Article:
dissatisfied with heat allowance provided by the company.
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160
Dust Allowance - It reveals that maximum 42.4% of the respondents
are satisfied and a minimum of 0.8% of the respondents are highly
dissatisfied with the dust allowance provided by the company.
Night Shift Allowance - It reveals that maximum 42.4% of the
respondents are satisfied and a minimum of 0.8% of the respondents
are highly dissatisfied with the night shift allowance provided by the
company.
Special Pay Allowance - It reveals that maximum 33.6% of the
respondents are satisfied and a minimum of 5.6% of the respondents
are highly dissatisfied with the special pay allowance provided by the
company.
Employer and Employee Relationship Wise Classification of the
Respondents
The following table classified the respondents based on the
level of satisfaction about the employer and employee relationship of
the company.
Table 3
Employer and Employee Relationship Wise Classification of the Respondents
Employer and
Employee
Relationship
Highly
Dissatisfied
Dissatisfied
Moderately
Satisfied
Satisfied
Highly
Satisfied
Total
12 24 55 34 125 Employee
participation in
Management
9.6% 19.2% 44.0% 27.2% 100.0%
4 10 23 62 26 125 Social Security
Measures
3.2% 8.0% 18.4% 49.6% 20.8% 100.0%
2 5 36 59 23 125 Collective
Bargaining 1.6% 4.0% 28.8% 47.2% 18.4% 100.0%
2 10 32 54 27 125 Employee
Discipline 1.6% 8.0% 25.6% 43.2% 21.6% 100.0%
4 9 32 56 24 125 Employee
Grievance
Handling
3.2% 7.2% 25.6% 44.8% 19.2% 100.0%
8 11 43 40 23 125 Industrial
Relations
Practices
6.4% 8.8% 34.4% 32.0% 18.4% 100.0%
Source: primary data
The above table it reveals that satisfaction level of the
respondents regarding Employer and employee relationship provide
by the company.
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161
Employee Participation in Management - It reveals that maximum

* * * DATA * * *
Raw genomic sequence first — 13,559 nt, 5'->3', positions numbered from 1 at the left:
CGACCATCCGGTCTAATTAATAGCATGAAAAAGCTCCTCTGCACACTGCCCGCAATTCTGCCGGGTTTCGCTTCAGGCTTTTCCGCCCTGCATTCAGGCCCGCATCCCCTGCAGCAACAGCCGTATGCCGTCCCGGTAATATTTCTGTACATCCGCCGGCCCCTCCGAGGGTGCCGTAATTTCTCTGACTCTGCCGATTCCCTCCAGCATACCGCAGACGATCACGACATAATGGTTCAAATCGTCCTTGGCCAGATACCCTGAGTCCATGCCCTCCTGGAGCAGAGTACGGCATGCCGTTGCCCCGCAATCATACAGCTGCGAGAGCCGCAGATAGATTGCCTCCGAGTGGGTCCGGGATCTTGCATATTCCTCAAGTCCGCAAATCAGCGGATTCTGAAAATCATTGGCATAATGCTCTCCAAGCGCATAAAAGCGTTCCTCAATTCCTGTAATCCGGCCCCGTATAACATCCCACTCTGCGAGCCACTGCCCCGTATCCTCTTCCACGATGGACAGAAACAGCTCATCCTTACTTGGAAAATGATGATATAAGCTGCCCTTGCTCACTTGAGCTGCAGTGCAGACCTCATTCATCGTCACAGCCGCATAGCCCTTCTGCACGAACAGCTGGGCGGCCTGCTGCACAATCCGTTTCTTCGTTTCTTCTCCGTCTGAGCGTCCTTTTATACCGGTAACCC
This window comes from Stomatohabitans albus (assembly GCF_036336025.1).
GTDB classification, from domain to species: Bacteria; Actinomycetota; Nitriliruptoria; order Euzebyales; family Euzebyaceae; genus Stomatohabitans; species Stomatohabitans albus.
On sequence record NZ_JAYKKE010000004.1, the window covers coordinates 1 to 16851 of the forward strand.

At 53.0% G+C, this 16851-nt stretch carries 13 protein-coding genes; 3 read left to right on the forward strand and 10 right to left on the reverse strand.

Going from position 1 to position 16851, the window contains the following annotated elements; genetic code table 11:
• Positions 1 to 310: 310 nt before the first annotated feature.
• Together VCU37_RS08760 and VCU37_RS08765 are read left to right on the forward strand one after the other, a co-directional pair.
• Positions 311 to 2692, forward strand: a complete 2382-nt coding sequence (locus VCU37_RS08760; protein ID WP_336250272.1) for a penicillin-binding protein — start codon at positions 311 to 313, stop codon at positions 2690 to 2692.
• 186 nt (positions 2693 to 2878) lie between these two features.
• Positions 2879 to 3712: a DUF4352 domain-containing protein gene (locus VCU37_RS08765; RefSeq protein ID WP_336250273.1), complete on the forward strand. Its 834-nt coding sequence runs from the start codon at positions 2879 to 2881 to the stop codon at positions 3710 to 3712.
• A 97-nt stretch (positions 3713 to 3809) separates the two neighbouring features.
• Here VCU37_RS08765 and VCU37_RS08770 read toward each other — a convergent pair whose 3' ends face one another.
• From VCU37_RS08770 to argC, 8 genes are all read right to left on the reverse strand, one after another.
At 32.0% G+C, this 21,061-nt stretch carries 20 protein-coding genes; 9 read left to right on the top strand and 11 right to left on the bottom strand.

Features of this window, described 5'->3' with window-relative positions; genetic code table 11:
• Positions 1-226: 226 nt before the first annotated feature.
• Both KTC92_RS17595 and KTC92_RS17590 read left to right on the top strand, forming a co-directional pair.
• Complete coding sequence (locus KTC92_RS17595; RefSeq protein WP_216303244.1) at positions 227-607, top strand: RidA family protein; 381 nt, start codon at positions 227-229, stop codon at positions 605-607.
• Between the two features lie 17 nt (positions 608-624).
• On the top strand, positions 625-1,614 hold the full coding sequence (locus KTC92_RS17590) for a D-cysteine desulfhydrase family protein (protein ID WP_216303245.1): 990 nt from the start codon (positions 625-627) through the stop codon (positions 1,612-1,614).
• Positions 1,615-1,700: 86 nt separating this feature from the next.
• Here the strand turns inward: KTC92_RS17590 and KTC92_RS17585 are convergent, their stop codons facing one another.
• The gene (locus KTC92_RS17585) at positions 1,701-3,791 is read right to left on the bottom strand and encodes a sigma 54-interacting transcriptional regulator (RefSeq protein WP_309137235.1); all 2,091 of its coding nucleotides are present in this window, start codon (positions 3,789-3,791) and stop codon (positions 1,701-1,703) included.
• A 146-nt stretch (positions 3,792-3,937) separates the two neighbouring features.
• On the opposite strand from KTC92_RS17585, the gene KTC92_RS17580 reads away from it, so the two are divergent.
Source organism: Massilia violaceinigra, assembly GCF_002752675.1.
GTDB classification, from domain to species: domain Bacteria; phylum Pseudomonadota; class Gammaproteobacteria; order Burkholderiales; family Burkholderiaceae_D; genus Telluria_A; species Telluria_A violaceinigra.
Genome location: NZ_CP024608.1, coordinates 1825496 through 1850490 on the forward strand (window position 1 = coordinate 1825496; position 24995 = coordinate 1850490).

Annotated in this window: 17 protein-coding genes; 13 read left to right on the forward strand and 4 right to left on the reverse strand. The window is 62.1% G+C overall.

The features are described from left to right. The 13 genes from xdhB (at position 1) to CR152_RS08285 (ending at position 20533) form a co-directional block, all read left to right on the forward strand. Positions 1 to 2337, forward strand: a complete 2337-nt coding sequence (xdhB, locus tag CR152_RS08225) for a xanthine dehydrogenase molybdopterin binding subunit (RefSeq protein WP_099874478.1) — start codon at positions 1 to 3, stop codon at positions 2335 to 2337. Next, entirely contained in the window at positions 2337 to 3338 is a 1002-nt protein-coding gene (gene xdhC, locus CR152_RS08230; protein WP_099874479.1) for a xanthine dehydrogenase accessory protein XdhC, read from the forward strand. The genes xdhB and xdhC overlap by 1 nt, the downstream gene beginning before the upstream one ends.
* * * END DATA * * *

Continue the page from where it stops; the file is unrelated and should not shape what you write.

44% of the respondents are satisfied and a minimum of 9.6% of the
respondents are dissatisfied with Employee participation in
Management provided by the company.
Social Security Measures - It reveals that maximum 49.6% of the
respondents are satisfied and a minimum of 3.2% of the respondents
are highly dissatisfied with the social security measures provided by
the company.
Collective Bargaining - It reveals that maximum 47.2% of the
respondents are satisfied and a minimum of 1.6% of the respondents
are highly dissatisfied with the collective bargaining provided by the
company.
Employee Discipline - It reveals that maximum 43.2% of the
respondents are satisfied and a minimum of 1.6% of the respondents
are highly dissatisfied with the employee discipline provided by the
company.
Employee Grievance Handling It reveals that maximum 44.8% of
the respondents are satisfied and a minimum of 3.2% of the
respondents are highly dissatisfied with the employee grievance
handling process provided by the company.
Industrial Relations Practices - It reveals that maximum 34.4% of
the respondents are moderately satisfied and a minimum of 6.4% of
the respondents are highly dissatisfied with the industrial relations
provided by the company.
Labour Welfare Measures Wise Classification of the
Respondents
The following table classified the respondents based on the
level of satisfaction about the welfare measures provided by the
company.
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162
Table 4
Labour Welfare Measures Wise Classification of the Respondents
Welfare
Measures
Highly
Dissatisfied
Dissatisfied
Moderately
Satisfied
Satisfied
Highly
Satisfied
Total
2 23 50 50 125 Leave
Facilities 1.6% 18.4% 40.0% 40.0% 100.0%
1 7 27 58 32 125 Medical
Facilities 0.8% 5.6% 21.6% 46.4% 25.6% 100.0%
1 7 26 57 34 125 Drinking
Water 0.8% 5.6% 20.8% 45.6% 27.2% 100.0%
2 10 25 58 30 125
Canteen 1.6% 8.0% 20.0% 46.4% 24.0% 100.0%
6 10 30 56 23 125 Free Coffee
and Tea 4.8% 8.0% 24.0% 44.8% 18.4% 100.0%